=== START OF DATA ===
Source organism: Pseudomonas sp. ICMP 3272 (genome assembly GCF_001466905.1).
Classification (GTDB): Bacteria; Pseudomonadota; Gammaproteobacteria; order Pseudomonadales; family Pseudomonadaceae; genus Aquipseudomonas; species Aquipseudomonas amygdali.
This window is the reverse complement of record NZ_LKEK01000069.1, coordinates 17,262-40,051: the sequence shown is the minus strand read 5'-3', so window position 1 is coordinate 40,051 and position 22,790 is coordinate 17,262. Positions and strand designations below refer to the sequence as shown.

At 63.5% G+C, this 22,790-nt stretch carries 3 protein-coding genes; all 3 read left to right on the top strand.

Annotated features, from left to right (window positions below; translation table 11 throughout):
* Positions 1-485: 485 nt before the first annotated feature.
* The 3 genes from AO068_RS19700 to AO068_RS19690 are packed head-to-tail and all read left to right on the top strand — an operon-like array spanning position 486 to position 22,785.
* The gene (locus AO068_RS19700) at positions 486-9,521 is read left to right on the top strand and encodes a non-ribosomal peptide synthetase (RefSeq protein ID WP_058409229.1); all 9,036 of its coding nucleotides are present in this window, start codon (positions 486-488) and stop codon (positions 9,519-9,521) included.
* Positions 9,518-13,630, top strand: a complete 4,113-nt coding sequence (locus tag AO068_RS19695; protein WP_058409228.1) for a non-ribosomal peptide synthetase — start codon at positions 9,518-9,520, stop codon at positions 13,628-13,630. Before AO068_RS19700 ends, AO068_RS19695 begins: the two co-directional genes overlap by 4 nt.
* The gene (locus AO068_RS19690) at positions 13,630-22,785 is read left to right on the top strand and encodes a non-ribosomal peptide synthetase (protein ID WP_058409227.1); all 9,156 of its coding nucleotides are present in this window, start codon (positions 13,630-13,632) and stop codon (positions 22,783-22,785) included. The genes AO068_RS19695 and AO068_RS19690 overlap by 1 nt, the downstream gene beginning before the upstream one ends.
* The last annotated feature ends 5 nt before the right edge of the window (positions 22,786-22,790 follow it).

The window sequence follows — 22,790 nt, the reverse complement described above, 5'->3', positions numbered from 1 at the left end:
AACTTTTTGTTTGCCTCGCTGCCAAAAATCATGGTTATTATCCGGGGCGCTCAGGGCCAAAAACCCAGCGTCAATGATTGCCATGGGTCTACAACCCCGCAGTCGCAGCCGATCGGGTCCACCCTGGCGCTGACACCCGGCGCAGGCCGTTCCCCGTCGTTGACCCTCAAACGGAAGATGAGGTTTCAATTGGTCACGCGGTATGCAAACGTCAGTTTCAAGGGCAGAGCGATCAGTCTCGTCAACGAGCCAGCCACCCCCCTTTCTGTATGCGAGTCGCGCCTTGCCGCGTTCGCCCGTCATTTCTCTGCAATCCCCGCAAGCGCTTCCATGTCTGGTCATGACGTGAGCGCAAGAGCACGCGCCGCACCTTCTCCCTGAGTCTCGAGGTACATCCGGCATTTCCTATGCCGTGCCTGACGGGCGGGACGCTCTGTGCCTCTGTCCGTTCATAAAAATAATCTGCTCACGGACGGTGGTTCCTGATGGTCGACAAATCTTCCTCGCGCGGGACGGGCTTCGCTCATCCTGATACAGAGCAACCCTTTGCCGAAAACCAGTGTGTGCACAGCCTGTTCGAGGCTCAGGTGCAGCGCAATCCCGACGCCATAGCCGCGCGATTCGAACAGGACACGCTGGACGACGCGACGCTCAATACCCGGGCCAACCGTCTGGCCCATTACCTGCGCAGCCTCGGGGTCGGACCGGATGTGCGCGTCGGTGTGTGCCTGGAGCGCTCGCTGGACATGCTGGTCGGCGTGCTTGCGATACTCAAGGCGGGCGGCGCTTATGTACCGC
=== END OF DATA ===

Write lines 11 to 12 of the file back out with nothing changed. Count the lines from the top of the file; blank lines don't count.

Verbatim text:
* The last annotated feature ends 5 nt before the right edge of the window (positions 22,786-22,790 follow it).

The window sequence follows — 22,790 nt, the reverse complement described above, 5'->3', positions numbered from 1 at the left end: